skip to content »

Radiometric dating techniques available to anthropologists

The most compelling argument for an age of the earth of 4.5 billion years are the large number of independent tests that have been used to confirm this date.These tests have been performed on what are thought to be the earth's oldest surviving rocks, meteorites, and moon rocks.

radiometric dating techniques available to anthropologists-33

This is a relatively new method intended to to improve the precision of uranium and thorium istopy methods.Dating is not necessary to demonstrate that evolution is a fact.Chronological sequence is all that is really required.Because of the distortions and lies spread by fundamentalists about scientific dating there is a need for a centralized source of information on the topic.A few examples of such lies are presented at the very bottom of this page.Many of these links also appear where appropriate below.

James Hutton and William Smith advanced the concept of geologic time and strengthened the belief in an ancient world.

For each dating or chronological method there is a link in the box at right to take you to that section of this page.

There, you will find a brief description of the method, plus links to take you to other webpages with more extensive information.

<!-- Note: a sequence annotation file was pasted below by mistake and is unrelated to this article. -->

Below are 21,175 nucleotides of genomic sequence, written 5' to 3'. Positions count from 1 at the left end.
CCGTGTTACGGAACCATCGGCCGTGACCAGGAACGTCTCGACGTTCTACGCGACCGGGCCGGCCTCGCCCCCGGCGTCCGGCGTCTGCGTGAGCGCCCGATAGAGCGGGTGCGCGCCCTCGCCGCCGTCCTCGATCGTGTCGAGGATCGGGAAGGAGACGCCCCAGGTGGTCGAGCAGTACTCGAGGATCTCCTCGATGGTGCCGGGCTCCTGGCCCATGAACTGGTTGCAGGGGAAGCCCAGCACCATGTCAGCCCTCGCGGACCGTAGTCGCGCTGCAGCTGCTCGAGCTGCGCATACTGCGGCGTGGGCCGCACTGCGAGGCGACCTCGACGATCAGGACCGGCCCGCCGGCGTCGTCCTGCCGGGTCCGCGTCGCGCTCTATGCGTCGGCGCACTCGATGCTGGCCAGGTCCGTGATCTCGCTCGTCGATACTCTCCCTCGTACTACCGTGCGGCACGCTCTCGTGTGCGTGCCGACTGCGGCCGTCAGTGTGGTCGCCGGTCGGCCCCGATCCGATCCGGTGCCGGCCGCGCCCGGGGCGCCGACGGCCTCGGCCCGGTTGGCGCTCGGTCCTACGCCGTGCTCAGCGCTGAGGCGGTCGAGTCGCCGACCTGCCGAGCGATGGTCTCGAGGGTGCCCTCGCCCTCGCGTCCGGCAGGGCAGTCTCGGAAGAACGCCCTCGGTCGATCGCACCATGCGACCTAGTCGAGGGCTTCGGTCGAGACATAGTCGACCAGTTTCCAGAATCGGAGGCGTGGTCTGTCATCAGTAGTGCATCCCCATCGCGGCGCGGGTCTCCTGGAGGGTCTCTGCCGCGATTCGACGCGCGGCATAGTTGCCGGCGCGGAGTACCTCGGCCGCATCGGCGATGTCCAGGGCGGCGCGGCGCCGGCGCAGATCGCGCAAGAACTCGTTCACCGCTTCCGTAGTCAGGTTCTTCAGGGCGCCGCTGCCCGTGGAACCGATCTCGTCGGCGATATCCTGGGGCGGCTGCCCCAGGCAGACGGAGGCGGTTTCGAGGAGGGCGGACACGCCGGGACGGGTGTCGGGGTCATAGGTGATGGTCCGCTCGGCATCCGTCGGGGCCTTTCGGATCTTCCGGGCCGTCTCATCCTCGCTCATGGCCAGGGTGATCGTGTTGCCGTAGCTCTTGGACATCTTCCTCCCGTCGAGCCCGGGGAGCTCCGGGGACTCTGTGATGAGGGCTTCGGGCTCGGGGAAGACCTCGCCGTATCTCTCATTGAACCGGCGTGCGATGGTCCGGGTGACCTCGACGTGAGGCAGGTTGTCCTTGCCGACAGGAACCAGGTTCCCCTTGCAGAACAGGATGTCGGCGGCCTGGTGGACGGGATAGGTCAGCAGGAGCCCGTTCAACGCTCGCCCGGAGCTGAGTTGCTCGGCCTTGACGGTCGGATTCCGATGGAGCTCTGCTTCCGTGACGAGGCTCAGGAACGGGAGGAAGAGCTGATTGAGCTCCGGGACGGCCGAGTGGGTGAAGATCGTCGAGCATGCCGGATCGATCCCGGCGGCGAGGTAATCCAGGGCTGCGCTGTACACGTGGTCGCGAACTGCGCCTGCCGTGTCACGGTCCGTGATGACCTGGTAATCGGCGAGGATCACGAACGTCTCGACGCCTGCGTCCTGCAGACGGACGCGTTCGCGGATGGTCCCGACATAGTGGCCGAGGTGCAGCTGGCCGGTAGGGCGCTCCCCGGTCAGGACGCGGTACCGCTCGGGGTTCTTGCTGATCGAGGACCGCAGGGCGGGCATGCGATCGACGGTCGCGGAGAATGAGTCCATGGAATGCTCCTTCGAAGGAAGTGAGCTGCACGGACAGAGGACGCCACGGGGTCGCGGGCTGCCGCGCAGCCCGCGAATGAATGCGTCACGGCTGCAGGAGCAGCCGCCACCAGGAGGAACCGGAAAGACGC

Overview of Methods Superposition Stratigraphy Dendrochronology Radiocarbon C14 Radiometric Dating Methods Obsidian Hydration Dating Paleomagnetic/Archaeomagnetic Luminescence Dating Methods Amino Acid Racemization Fission-track Dating Ice Cores Varves Pollens Corals Cation Ratio Fluorine Dating Patination Oxidizable Carbon Ratio Electron Spin Resonance Cosmic-ray Exposure Dating This is an excellent overview of dating methodologies, and is a chapter in a textbook on Archaeology.

You may find it useful for the clear definitions, and for excellent links on a variety of topic.

Trees from the same species, growing in the same area or environment will be exposed to the same conditions, and hence their growth rings will match at the point where their lifecycles overlap.